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Schmidt, Daughter Talk About North Korea Trip 187

Posted by samzenpus
from the best-korea dept.
Eric Schmidt attracted headlines when he visited North Korea, but until now he has said little about the trip. Today he broke his silence with a Google+ post. He says in part: "As the world becomes increasingly connected, the North Korean decision to be virtually isolated is very much going to affect their physical world and their economic growth. It will make it harder for them to catch up economically. We made that alternative very, very clear. Once the internet starts in any country, citizens in that country can certainly build on top of it, but the government has to do one thing: open up the Internet first. They have to make it possible for people to use the Internet, which the government of North Korea has not yet done. It is their choice now, and in my view, it’s time for them to start, or they will remain behind." His daughter had some interesting things to say as well, "The best description we could come up with: it's like The Truman Show, at country scale."
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Schmidt, Daughter Talk About North Korea Trip

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  • by k-run (74865) on Sunday January 20, 2013 @07:51PM (#42642767)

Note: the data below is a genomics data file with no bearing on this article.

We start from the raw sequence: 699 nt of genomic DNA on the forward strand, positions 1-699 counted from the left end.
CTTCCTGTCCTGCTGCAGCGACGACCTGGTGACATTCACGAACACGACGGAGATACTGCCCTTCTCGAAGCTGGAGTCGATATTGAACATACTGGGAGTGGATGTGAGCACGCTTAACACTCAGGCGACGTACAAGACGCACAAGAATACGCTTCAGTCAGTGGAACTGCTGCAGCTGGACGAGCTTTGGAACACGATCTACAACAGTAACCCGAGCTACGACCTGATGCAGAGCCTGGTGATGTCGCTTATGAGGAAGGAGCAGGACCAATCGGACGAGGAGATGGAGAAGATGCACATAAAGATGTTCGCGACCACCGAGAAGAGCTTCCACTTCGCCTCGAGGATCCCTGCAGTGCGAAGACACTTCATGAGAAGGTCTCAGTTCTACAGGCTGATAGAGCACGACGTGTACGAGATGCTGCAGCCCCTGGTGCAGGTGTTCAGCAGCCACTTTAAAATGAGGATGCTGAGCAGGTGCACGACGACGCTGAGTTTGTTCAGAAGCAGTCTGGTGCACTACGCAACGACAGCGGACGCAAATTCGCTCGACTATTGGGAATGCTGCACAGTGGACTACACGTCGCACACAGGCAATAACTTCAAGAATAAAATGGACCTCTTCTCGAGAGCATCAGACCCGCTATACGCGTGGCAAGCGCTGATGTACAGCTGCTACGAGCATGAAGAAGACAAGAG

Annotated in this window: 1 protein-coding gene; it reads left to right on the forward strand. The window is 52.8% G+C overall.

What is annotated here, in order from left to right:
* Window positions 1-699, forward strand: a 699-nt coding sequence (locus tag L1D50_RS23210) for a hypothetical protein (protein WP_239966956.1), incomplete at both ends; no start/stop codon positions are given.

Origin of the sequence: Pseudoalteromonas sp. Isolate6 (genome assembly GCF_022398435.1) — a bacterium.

Farmers in India can get weather and crop pricing information via SMS on their basic 'feature' phones. It is progress, even if it seems painfully slow to those of us who live in the west.

  • by mpoulton (689851) on Sunday January 20, 2013 @08:19PM (#42642917)

    Couldn't Schmidt's trip be construed as a violation of the Logan Act [wikipedia.org]?

    I don't see how. He didn't engage in any sort of negotiation with the DPRK administration. Of course everyone he was in contact with while in-country was effectively a representative of the regime, but he didn't represent himself as an agent of the United States and attempt to engage in diplomatic negotiation. He just visited, smiled, and nodded.

  • Re:Wow! (Score:5, Informative)

    by ScentCone (795499) on Sunday January 20, 2013 @09:05PM (#42643163)

    The illusion will be shattered for the citizens of NK, they will begin to demand more from their government and openess will come.

    Actually, they will begin to demand less from their government. Like less defense from an imaginary pending attack from South Korea. Less in the way of starvation labor camps. Less in the way of grotesque mass-parade theater showing love for their various iterations of Great Leader, Dear Leader, etc.

    What they'll want more of is a chance for people outside of that hellish place to be able to invest money, material, and people into growing some actual businesses. Or they will want that, as soon as they realize that's what generates actual prosperity.

  • by Zontar The Mindless (9002) <plasticfish@info.gmail@com> on Monday January 21, 2013 @03:03AM (#42644753)

    I moved away from the US nearly 12 years ago.

    I did not have to swim a river or crawl through barbed wire or a minefield under cover of darkness to do so.

    In fact, before I left, the US government even supplied me at my request and for very low cost with an internationally-accepted document confirming my citizenship (so I could come back if I wanted) and asking people in other countries to treat me nicely (and telling me where to get help if they don't).

    I don't see that happening so often in North Korea, do you?

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